As I have discussed in previous posts, government is a gift from God that offers many benefits to society. Most of us likely agree that a robust yet limited government is essential to create a safe and ordered society and provide for the common good.
But if government does so much good, why do we have such strong disagreements about its proper role and reach?
Effective government creates a community of mutual accountability and responsibility where everyone gives and receives. Government expects citizens to care for themselves and their families, to respect the life and property of others, and to contribute to the collective good. When everyone lives up to these responsibilities, society flourishes.
The problem, of course, is that even though most people do their part, others fail to live up to their responsibilities. Still others seem to fall through the cracks and get trapped in difficult, even despairing conditions. These are the types of situations that demand a response from political leaders. These are also the types of situations that lead to some of our greatest differences in opinion about what government can and should do.
One answer is for government to compel certain actions, writing and enforcing laws that require everyone to act in certain ways. We have grown accustomed to paying taxes to sustain the work of government, observing traffic laws that maintain public safety, and following the criminal code designed to protect life and property. We comply and expect the same from others. Those who violate the law are subject to punishment.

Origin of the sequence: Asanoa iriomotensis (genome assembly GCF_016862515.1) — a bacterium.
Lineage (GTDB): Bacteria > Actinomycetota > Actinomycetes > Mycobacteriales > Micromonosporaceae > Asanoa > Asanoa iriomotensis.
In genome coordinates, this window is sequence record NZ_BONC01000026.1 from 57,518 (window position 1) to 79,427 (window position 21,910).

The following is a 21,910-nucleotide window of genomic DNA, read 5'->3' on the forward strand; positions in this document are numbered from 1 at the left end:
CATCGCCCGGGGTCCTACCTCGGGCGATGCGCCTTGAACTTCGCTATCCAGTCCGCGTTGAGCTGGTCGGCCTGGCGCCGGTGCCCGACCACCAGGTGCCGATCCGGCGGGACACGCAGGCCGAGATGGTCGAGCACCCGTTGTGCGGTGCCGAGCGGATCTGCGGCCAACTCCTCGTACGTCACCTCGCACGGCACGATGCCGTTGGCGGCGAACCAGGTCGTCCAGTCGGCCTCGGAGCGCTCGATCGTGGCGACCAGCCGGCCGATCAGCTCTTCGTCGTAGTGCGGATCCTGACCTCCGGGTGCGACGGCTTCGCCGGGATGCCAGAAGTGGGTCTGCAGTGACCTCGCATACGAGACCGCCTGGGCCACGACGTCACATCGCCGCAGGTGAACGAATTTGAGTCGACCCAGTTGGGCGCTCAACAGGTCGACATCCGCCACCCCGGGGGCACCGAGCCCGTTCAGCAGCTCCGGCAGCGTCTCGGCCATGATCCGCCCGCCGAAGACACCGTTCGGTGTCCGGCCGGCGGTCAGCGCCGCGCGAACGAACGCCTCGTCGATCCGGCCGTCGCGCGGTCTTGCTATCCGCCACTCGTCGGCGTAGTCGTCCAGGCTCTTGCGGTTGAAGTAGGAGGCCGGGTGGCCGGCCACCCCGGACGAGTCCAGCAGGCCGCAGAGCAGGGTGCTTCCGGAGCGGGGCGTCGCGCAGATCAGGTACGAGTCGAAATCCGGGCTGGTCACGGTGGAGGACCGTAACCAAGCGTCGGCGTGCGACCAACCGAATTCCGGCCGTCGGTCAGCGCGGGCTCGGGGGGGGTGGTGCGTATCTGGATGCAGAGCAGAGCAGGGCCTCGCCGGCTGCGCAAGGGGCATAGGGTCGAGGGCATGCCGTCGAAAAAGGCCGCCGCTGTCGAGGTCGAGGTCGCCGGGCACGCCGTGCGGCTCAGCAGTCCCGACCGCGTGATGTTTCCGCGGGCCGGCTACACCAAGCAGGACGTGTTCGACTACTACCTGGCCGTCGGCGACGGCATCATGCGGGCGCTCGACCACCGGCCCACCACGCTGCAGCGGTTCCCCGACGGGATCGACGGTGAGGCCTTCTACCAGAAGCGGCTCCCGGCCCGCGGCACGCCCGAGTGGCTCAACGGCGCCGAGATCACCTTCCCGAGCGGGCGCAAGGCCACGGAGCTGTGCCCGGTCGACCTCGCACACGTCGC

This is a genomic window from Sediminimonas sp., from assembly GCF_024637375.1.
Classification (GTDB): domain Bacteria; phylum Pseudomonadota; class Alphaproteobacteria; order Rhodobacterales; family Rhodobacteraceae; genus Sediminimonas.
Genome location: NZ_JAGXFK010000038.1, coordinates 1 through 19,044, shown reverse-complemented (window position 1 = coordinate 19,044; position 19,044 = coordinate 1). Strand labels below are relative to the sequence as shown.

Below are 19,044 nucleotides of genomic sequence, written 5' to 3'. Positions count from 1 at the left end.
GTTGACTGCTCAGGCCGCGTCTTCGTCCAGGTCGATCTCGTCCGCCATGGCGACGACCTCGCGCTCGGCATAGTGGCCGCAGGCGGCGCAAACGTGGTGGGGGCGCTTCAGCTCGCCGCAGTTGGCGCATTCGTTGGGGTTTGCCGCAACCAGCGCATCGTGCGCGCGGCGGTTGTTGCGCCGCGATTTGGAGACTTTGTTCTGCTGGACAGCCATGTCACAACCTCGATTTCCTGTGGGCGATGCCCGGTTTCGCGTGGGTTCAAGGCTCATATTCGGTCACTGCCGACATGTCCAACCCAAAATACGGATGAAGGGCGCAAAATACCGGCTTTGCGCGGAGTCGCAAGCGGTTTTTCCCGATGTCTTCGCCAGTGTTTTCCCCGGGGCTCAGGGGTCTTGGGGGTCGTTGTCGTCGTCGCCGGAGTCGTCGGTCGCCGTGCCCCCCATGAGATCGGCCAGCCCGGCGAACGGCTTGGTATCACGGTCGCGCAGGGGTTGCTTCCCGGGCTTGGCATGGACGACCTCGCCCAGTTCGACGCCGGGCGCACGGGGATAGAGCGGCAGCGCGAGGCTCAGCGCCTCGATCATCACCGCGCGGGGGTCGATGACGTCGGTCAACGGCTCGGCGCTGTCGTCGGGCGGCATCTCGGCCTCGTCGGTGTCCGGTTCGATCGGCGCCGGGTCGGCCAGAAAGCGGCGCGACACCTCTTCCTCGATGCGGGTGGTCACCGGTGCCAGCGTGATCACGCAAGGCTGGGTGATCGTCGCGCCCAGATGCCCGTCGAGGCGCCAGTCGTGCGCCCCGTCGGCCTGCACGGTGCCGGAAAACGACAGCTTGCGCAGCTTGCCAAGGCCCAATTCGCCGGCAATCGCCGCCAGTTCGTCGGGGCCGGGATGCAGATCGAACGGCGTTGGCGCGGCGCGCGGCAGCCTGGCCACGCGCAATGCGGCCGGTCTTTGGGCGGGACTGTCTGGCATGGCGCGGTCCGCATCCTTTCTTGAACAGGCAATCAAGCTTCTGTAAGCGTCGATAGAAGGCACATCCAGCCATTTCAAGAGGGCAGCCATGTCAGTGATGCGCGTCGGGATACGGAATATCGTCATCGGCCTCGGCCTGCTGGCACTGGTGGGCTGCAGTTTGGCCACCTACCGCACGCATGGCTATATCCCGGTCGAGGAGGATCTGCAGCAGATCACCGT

Although we find significant agreement that some laws are necessary to maintain a just society, we disagree about what kinds of laws are best and what role government should play. Many of our deepest political differences are about the proper range and scope of government. We disagree about which actions should be required and which should be voluntary.
We need to engage in such discussions and be willing to listen to opposing views as we think about what issues and problems government is best able to help address. I find it helpful to separate the discussion into two questions: (1) is this a problem government could address? (in other words, is this something government is well-placed to accomplish or provide?) and (2) is this a problem government should address? (in other words, is this something better left to individuals on their own?). We won’t all agree on the answers to these two questions, but they offer a useful starting place for a meaningful dialogue about our areas of greatest difference.
When evaluating the merits of various political proposals, it is tempting to ask how they will affect us, weighing what we stand to gain or lose personally. As kingdom citizens, however, we need to stop thinking primarily about how government appears to help or harm our own particular interests and instead consider more broadly how government can help secure the common good.